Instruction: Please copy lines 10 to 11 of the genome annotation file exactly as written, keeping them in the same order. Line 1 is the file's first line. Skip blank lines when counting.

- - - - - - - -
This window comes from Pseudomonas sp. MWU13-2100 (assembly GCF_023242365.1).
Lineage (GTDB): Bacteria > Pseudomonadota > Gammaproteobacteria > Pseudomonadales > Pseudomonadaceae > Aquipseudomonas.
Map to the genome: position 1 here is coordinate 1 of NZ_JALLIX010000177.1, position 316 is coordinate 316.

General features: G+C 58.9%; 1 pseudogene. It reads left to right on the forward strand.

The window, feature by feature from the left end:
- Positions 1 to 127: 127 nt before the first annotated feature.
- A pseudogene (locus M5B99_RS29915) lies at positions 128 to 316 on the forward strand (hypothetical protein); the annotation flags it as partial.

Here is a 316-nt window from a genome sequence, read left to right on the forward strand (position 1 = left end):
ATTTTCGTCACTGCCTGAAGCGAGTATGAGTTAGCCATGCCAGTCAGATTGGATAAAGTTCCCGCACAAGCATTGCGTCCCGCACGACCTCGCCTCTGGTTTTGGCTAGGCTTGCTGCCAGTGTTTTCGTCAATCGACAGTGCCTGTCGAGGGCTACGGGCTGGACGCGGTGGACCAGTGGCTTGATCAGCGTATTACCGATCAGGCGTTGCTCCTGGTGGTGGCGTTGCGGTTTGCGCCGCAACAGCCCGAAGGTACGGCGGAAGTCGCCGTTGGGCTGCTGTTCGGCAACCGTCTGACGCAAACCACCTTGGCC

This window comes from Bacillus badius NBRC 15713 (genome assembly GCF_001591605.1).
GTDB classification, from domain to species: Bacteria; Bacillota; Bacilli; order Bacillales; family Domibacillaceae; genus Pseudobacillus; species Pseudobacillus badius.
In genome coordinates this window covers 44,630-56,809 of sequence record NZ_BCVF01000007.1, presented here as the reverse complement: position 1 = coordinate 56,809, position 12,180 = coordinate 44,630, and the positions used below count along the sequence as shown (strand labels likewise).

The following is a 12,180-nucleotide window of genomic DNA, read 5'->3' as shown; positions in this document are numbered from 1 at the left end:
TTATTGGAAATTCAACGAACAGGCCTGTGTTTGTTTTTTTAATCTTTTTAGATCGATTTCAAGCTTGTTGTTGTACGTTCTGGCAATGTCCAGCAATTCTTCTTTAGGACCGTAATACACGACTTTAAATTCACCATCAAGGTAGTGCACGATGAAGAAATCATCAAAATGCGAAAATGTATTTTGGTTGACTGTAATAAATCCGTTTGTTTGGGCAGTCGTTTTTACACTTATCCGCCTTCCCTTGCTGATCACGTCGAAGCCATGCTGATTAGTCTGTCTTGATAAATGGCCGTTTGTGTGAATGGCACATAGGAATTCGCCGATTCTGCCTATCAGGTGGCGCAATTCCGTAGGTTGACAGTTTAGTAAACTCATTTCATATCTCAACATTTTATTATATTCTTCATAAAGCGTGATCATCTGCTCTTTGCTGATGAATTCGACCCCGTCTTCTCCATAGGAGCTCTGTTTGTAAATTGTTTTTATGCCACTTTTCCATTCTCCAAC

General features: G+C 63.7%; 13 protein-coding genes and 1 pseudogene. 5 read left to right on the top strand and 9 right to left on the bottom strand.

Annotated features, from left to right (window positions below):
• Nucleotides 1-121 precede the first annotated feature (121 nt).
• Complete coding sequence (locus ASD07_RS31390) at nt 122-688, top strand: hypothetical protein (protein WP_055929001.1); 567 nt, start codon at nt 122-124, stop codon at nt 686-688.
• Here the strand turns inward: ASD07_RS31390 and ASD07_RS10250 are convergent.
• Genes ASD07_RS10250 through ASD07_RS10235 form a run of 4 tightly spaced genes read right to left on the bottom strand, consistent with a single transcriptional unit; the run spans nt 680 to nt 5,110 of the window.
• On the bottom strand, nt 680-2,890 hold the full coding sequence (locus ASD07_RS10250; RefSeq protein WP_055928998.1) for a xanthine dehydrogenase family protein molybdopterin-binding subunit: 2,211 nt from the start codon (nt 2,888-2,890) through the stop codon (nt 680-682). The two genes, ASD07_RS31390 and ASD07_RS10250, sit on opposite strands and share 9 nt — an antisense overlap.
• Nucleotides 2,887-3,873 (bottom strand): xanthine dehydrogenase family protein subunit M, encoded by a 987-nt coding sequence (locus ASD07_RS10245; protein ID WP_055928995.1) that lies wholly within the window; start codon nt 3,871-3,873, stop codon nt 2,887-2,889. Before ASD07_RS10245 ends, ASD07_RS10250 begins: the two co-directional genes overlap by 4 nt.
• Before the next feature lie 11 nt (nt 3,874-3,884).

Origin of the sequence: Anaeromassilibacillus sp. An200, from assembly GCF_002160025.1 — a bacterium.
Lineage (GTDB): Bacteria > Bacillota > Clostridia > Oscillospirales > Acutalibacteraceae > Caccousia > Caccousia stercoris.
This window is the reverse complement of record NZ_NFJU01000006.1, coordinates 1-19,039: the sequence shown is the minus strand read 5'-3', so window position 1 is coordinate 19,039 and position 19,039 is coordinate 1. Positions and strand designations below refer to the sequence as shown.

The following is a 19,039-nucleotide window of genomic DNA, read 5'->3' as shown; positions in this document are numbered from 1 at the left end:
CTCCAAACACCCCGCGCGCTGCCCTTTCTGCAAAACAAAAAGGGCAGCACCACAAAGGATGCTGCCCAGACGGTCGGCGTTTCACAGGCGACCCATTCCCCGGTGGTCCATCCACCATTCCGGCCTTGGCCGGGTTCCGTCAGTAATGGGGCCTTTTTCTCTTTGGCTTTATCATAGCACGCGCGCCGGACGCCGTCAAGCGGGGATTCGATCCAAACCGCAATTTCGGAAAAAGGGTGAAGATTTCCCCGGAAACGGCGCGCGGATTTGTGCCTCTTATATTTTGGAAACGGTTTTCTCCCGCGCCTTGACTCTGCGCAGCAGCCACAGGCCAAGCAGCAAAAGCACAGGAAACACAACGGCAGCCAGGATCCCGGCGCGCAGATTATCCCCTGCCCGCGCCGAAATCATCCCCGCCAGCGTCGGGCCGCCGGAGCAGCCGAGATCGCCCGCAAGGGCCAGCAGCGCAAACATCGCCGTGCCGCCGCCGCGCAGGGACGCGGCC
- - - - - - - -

This window comes from Bacillus badius NBRC 15713 (genome assembly GCF_001591605.1).
GTDB classification, from domain to species: Bacteria; Bacillota; Bacilli; order Bacillales; family Domibacillaceae; genus Pseudobacillus; species Pseudobacillus badius.